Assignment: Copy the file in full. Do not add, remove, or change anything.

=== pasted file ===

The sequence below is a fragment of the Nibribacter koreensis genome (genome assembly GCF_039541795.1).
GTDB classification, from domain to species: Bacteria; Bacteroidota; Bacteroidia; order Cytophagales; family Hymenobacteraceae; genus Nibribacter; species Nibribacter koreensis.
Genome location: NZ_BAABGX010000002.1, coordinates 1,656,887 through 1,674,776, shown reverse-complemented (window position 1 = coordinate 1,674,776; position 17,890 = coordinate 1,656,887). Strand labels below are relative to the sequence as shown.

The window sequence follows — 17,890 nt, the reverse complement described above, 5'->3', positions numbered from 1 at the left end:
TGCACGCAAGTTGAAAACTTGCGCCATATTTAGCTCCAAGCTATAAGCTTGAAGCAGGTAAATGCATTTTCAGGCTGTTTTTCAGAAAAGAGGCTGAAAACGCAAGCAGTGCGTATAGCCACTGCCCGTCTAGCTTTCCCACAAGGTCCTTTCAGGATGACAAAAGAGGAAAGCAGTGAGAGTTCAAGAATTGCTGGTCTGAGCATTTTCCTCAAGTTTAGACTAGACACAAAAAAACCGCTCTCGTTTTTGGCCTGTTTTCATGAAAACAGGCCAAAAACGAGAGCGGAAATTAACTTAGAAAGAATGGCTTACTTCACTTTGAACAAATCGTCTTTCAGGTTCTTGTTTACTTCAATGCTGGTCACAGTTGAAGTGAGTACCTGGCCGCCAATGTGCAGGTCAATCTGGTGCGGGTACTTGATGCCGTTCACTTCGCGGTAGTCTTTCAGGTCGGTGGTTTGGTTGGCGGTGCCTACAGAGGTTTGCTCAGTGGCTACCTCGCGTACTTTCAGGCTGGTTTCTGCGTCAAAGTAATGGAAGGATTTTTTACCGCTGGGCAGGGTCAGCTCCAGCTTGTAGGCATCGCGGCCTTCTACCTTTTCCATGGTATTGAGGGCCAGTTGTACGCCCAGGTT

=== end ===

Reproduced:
The sequence below is a fragment of the Nibribacter koreensis genome (genome assembly GCF_039541795.1).
GTDB classification, from domain to species: Bacteria; Bacteroidota; Bacteroidia; order Cytophagales; family Hymenobacteraceae; genus Nibribacter; species Nibribacter koreensis.
Genome location: NZ_BAABGX010000002.1, coordinates 1,656,887 through 1,674,776, shown reverse-complemented (window position 1 = coordinate 1,674,776; position 17,890 = coordinate 1,656,887). Strand labels below are relative to the sequence as shown.

The window sequence follows — 17,890 nt, the reverse complement described above, 5'->3', positions numbered from 1 at the left end:
TGCACGCAAGTTGAAAACTTGCGCCATATTTAGCTCCAAGCTATAAGCTTGAAGCAGGTAAATGCATTTTCAGGCTGTTTTTCAGAAAAGAGGCTGAAAACGCAAGCAGTGCGTATAGCCACTGCCCGTCTAGCTTTCCCACAAGGTCCTTTCAGGATGACAAAAGAGGAAAGCAGTGAGAGTTCAAGAATTGCTGGTCTGAGCATTTTCCTCAAGTTTAGACTAGACACAAAAAAACCGCTCTCGTTTTTGGCCTGTTTTCATGAAAACAGGCCAAAAACGAGAGCGGAAATTAACTTAGAAAGAATGGCTTACTTCACTTTGAACAAATCGTCTTTCAGGTTCTTGTTTACTTCAATGCTGGTCACAGTTGAAGTGAGTACCTGGCCGCCAATGTGCAGGTCAATCTGGTGCGGGTACTTGATGCCGTTCACTTCGCGGTAGTCTTTCAGGTCGGTGGTTTGGTTGGCGGTGCCTACAGAGGTTTGCTCAGTGGCTACCTCGCGTACTTTCAGGCTGGTTTCTGCGTCAAAGTAATGGAAGGATTTTTTACCGCTGGGCAGGGTCAGCTCCAGCTTGTAGGCATCGCGGCCTTCTACCTTTTCCATGGTATTGAGGGCCAGTTGTACGCCCAGGTT